15 March 2011 14:24 [Source: ICIS news]
LONDON (ICIS)--Increased demand for low sulphur fuel oil, caused by events in Libya and Japan, has caused the price difference between it and high sulphur fuel oil to reach levels not seen in Europe since November 2008, sources said on Tuesday.
ICIS data showed that the differential had changed considerably in just a month.
On Tuesday morning, low sulphur (1%) fuel oil was around $672/tonne (€484/tonne) FOB (free on board) ARA (Amsterdam-Rotterdam-Antwerp), while high sulphur (3.5%) fuel oil was trading around $593/tonne FOB ARA.
On 15 February, 1% material was around $576.50/tonne FOB ARA and 3.5% around $564.50/tonne FOB ARA.
According to ICIS data, on 20 November 2008, 1% fuel oil was at $267-271/tonne FOB ARA, and 3.5% fuel oil was at $196-200/tonne FOB ARA, resulting in an average difference of $71/tonne.
For several months before the start of the uprising in Libya, there had been little price difference between 1% and 3.5% material. On average, the difference was around $10/tonne.
Around three weeks ago, the difference began to widen. Despite Libyan-driven crude oil price hikes exerting upward pressure on both types of fuel oil, 1% material experienced greater price increases and saw demand improve.
“It’s due to the shortage of product from Libya," a source said last week. “People want to be sure they have enough material.”
The massive earthquake and tsunami that hit Japan on 11 March, and the explosions at a nuclear power plant that followed, have further increased demand for low sulphur material and widened the difference between the two grades.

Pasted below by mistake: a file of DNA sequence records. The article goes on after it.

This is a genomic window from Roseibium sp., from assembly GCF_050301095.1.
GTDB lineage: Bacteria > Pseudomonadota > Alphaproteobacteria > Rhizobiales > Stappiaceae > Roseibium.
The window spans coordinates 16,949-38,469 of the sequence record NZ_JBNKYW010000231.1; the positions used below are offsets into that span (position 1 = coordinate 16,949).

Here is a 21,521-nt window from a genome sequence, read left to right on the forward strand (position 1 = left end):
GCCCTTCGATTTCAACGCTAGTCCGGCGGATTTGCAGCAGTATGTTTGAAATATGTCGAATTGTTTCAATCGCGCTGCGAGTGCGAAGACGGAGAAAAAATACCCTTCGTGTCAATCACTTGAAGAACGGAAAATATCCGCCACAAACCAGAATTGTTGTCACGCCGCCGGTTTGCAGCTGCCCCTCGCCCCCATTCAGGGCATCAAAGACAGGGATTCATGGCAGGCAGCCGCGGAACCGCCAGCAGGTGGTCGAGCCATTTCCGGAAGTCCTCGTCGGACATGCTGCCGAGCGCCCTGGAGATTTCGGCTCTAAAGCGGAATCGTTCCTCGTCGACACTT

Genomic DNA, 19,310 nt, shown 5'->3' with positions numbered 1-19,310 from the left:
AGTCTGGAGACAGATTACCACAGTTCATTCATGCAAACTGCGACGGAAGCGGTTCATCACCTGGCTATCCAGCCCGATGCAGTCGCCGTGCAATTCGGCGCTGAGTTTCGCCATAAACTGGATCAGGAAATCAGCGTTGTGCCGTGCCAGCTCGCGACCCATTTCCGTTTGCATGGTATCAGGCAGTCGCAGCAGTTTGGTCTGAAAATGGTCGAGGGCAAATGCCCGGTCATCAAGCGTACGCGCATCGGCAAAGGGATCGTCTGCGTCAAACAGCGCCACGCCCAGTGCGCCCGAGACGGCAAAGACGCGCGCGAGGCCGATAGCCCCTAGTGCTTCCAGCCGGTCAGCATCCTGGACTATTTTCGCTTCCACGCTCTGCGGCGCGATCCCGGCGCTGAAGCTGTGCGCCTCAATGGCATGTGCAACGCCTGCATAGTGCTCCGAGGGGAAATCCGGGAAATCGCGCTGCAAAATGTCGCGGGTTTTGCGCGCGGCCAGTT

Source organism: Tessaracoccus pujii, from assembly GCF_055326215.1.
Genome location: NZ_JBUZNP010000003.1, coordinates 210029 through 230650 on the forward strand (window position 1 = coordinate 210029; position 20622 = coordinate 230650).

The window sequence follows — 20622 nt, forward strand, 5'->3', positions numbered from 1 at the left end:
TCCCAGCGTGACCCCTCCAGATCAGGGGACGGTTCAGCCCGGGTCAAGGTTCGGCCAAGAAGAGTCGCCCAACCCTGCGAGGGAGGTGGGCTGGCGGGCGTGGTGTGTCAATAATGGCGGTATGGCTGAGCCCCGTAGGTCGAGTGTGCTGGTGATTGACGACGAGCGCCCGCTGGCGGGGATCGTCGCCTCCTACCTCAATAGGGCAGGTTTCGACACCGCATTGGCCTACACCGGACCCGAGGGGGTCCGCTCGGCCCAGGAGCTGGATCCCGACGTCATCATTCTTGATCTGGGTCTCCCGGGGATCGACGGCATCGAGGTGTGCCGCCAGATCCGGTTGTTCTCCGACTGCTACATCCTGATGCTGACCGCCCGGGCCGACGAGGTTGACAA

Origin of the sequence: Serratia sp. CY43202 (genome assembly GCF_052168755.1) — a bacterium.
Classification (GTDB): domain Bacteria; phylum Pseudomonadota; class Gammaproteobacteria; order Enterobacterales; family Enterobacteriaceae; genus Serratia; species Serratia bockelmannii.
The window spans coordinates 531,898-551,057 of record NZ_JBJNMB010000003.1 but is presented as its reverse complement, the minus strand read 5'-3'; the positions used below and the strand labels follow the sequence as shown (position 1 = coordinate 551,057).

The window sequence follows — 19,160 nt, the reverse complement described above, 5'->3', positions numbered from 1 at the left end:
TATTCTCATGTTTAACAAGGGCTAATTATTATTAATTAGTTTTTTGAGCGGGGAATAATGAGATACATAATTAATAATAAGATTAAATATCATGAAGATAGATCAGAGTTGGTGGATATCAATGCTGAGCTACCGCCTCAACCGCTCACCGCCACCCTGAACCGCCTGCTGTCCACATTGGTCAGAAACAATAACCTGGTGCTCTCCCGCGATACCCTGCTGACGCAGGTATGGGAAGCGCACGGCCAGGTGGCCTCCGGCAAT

"Libya was already incorporated into the differential," a producer said on Tuesday. “Japan has increased things.”
This was largely due to the explosions which have occurred at the Fukushima Daiichi nuclear plant.
“People in Asia are looking at alternatives to nuclear fuel," a producer said. “I don’t know too much about the Asian market, but the first substitutes for nuclear are gas, low sulphur fuel oil and coal.”
This extra demand had left the European low sulphur market tight.
It was possible that high sulphur material could be used if supplies of low sulphur were not available. The lower price of high sulphur material could also benefit buyers.
“They could use it if they had to, but they still prefer low sulphur material," the source added.
It was said that falling crude oil prices would exert downward pressure on fuel oil figures, making both types of fuel oil more affordable.
“The market is very nervous, though”, a trader said. “People are only buying what they need to.”
At 12:50 GMT, April Brent crude oil was trading at $109.37/bbl.
($1 = €0.72)
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